Let’s say you’ve decided to go with Mate and want to install Cinnamon later on. Changing from Mate to Cinnamon is quite easy. All you have to do is install Cinnamon via the Terminal which is my preference. You can easily do the same using a GUI package manager.
From Mate to Cinnamon
$ sudo apt-get install mint-meta-cinnamon
From Cinnamon to Mate
$ sudo apt-get install mint-meta-mate
Once you’ve made the change. You need to log out of the current desktop environment and log in again and making sure you select the environment you would like to use. You can switch back and forth desktop environments to your hearts delight. As you can see, changing desktop environments in Linux Mint is quite easy.
Setting up an internet radio is quite easy nowadays. From the Linux perspective, there are two obvious choices. Either go with Icecast or Shoutcast. I went with Icecast because it was the easy option. Shoutcast is probably more popular since it has a better directory listing if you want your internet radio advertised to potential listeners. But I’m not really interesting in listing my internet radio. I just want a proof of concept that it works.
Installing Icecast on the Ubuntu server is quite easy as running “sudo apt-get install icecast2″ from the Terminal. You’ll be asked three different times to supply passwords for admin, relay and source accounts. Once you have Icecast server installed on the Ubuntu. It’s time to open up the port number from the firewall. The default port is 8000. You can change the port number later by editing the Icecast config file. It should be the /etc/icecast2/icecast.xml file.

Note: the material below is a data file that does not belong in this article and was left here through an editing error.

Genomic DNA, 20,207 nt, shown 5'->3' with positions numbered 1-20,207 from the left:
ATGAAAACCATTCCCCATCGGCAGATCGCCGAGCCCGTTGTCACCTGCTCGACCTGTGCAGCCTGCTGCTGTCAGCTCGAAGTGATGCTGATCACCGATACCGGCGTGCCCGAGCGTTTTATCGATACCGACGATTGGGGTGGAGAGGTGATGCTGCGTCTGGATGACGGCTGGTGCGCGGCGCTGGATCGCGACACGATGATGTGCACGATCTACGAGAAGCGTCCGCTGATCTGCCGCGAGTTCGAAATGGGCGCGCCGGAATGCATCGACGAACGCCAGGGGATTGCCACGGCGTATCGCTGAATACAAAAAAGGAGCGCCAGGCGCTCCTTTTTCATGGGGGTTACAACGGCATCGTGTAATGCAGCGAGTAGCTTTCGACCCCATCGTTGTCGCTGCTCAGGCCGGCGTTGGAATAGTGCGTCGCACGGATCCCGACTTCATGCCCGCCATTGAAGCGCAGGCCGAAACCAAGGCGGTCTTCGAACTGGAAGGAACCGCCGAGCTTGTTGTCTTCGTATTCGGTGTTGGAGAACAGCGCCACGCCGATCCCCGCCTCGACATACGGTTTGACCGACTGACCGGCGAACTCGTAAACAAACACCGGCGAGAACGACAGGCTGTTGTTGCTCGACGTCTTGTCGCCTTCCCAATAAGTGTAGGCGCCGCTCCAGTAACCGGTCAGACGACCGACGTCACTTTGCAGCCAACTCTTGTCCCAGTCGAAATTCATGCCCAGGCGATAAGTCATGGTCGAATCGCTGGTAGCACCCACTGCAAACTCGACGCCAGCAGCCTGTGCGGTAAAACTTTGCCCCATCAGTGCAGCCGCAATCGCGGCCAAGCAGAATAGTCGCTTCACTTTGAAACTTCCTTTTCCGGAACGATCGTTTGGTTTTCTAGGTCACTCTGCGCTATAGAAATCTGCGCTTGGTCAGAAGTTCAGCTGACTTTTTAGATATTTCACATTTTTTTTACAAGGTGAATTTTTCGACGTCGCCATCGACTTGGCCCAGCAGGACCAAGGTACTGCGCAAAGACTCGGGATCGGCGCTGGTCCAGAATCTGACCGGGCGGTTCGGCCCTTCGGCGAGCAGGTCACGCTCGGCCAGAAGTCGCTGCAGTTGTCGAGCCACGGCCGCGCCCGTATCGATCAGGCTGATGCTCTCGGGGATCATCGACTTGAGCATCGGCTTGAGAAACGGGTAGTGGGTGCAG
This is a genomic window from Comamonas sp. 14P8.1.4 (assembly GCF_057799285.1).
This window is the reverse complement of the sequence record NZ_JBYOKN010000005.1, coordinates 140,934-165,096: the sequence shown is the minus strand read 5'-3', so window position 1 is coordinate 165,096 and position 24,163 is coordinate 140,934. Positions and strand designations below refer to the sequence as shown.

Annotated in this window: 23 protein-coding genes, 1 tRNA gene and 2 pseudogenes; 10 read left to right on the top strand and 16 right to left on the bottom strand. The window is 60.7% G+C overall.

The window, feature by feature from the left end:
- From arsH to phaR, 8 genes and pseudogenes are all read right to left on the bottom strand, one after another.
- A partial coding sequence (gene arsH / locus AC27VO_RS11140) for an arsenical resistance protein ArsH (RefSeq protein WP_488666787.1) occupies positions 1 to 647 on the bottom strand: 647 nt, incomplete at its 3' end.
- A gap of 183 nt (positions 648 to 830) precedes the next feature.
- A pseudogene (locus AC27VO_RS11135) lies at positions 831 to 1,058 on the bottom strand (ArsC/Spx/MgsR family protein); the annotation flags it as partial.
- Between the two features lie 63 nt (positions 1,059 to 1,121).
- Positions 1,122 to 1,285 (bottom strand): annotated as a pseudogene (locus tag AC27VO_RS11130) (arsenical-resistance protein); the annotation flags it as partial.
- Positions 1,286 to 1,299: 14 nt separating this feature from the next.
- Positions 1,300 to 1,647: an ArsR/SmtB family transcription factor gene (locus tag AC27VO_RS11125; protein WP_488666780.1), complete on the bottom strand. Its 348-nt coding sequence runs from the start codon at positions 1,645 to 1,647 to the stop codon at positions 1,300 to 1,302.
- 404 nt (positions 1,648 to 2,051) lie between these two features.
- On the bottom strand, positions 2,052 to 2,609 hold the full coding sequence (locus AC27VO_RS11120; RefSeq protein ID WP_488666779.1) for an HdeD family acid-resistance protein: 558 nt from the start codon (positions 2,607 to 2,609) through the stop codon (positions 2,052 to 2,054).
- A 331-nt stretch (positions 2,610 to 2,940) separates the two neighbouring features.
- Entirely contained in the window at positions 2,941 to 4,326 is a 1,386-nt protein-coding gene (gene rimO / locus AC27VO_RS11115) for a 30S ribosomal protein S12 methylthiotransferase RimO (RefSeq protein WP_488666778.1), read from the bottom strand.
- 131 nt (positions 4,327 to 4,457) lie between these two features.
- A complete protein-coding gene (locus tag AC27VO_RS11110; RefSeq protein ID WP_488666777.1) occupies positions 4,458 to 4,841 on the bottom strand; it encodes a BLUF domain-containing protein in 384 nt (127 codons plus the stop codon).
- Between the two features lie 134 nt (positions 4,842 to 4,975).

As far as the broadcast software, I’m using a simple software called Butt, which means “broadcast using this tool.” It’s a funny name if you ask me, but it’s very simple and it works flawlessly. It’s also free. There are other options, but I just want something simple, and Butt serves that purpose. Now, Butt is capable of capturing the sound input of your computer’s microphone and sending it to Icecast. As long as you can play it on your computer, you should be able to broadcast it on your internet radio.